By Brandon Engel

October is by and large the unofficial horror film month. As the weather grows increasingly chilly and the leaves fall from the trees baring their skeletons there is a spooky feeling in the air (and it’s not just the trick or treaters). Of course, Halloween being the ending note to the month certainly helps solidify horror films popularity during October, but there’s just something about that autumn breeze rustling the leaves and shaking the tree branches that makes it optimal weather to get scared out of your mind.

When looking for some great horror films to watch people usually revert to the classics. Psycho, Halloween, Rosemary’s Baby, The Exorcist, and Night of the Living Dead are often at the top of every horror buff’s list. Given the current (laughable) state of horror films, who could blame them for looking for older films to give them that fright? Fighting back against the typical overkill that’s dominating today’s horror films are a handful of directors who’ve been able to create this generation’s horror classics. Sure, you can watch those great horror marathons that many cable stations are airing right now (like the AMC Fear Fest, SyFy Channel’s 31 Days of Horror, and more – try here for ways to watch), or you can build your own marathon of the older greats and the new classics. Let’s take a look at the top five best horror films of the modern age that you can add to that list.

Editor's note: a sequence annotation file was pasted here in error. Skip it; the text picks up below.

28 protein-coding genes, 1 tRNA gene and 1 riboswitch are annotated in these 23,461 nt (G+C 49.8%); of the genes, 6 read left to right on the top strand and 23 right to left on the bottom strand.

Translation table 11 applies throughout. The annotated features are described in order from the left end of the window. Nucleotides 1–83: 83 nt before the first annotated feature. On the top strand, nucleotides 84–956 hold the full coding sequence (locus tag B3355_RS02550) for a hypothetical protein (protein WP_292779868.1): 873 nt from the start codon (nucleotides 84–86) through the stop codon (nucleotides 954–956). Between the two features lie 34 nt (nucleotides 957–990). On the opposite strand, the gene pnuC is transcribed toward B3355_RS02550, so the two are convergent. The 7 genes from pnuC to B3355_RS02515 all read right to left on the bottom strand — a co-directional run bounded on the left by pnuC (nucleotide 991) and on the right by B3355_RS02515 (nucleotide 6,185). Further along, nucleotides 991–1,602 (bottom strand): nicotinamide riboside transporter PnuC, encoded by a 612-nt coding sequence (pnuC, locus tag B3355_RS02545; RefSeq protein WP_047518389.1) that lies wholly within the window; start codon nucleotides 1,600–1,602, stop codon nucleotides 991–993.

Donnie Darko

While not being a jump-out-of-your-seat typical horror film, this 2001 film is a psychologically thrilling film that stirs up an incredible amount of anxiety from it’s viewers. Starring Jake Gyllenhaal as the titular character it takes place in 1988 in Middlesex, Virginia. In the film Donnie starts to have visions of a man named Frank who appears to him wearing a rabbit costume, Frank warns Donnie the end of the world will happen in 28 days. The film follows Donnie as he struggles in school and in therapy, where he’s diagnosed as a paranoid schizophrenic. We watch as Donnie’s mental state deteriorates and relationships become strained building up to a bewildering climax at the end of the film.

The Conjuring

This 2013 film directed by James Wan and starring Vera Farmiga made over $318 million during it’s run in theaters and became one of the highest grossing horror films of all time. Tens of millions of people all around the world rushed to theaters to watch this supernatural horror film set in rural Rhode Island in the 1970’s.
Farmiga plays Carolyn Perron who, along with her husband Roger and daughters Sadie, Cindy, Andrea, Christine, Nancy, and April, begin to experience paranormal events following the discovery of Sadie laying dead outside the house one morning. Following Sadie’s death the strange and unexplained events begin to take place more frequently and becoming more violent. In a state of panic Carolyn brings in paranormal investigators, Ed and Lorraine Warren, who inform her that her home was once owned by a witch who placed a curse on the land before sacrificing a newborn baby and herself to the devil in 1863. As the Warren’s try to help the Perrons rid themselves of his curse, the activity takes a turn for the extreme and puts everyone’s lives in danger.